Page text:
Policy Report

Fundamentals of the Global Oil Market

Calls for “energy independence” notwithstanding, oil is a fungible global commodity, which means that events affecting supply or demand anywhere will affect oil consumers everywhere.

Oil is a fungible global commodity that essentially has a single world benchmark price. Therefore, a supply disruption anywhere in the world affects oil consumers everywhere in the world. A country’s exposure to world price shocks is a function of the amount of oil it consumes and is not significantly affected by the ratio of “domestic” to “imported” product.

Demand for oil is “demand inelastic” because there are no significant ready substitutes for oil, meaning that consumers have little flexibility to switch to other fuels for their daily oil consuming activities (such as transportation). When this reliance on oil is combined with tight supply conditions and growing oil demand, even relatively small shortages in supply can lead to sudden and large rises in the price of oil and have wide ranging ramifications for the economy. As Alan Greenspan noted before the Joint Economic Committee in April in 2002, “all economic downturns in the United States since 1973 ... have been preceded by sharp increase increases in the price of oil.”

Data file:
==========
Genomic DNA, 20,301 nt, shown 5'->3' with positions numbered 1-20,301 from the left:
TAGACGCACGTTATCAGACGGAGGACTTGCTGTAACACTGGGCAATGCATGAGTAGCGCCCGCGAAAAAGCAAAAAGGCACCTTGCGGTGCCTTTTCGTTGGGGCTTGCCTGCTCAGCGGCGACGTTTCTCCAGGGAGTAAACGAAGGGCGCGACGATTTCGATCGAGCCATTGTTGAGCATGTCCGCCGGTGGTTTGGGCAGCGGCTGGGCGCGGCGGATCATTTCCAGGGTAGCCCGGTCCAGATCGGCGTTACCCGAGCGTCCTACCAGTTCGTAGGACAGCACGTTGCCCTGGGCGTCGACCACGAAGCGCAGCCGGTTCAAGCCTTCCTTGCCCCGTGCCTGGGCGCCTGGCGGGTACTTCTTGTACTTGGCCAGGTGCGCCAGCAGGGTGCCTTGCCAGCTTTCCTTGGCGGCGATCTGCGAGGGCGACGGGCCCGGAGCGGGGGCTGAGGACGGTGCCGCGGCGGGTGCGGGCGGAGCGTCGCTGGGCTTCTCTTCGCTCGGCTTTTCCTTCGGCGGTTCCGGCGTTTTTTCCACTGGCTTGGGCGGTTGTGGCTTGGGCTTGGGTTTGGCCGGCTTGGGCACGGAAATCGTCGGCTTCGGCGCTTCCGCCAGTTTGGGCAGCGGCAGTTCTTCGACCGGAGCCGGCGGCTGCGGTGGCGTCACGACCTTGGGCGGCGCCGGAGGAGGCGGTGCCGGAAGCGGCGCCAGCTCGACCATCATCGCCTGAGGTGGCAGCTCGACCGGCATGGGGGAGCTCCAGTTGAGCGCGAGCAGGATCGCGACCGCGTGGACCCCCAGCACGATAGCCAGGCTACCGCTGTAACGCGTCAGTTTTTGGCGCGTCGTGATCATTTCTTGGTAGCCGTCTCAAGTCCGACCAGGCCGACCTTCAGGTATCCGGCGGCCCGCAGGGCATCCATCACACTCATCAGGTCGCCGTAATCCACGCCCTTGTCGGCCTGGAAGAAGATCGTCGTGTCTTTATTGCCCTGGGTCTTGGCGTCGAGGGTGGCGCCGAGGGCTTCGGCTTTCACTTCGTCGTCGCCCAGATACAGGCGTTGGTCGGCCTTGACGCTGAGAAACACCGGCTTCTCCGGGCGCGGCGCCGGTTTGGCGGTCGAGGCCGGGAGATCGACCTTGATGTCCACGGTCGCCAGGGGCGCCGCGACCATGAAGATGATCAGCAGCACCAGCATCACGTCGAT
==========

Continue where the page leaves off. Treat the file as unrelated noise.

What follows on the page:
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“Of special note is the support of a nonpartisan group of business executives and retired senior military leaders concerned about global energy security, known as Securing America’s Future Energy, SAFE.” Senator Daniel Inouye (D-HI)

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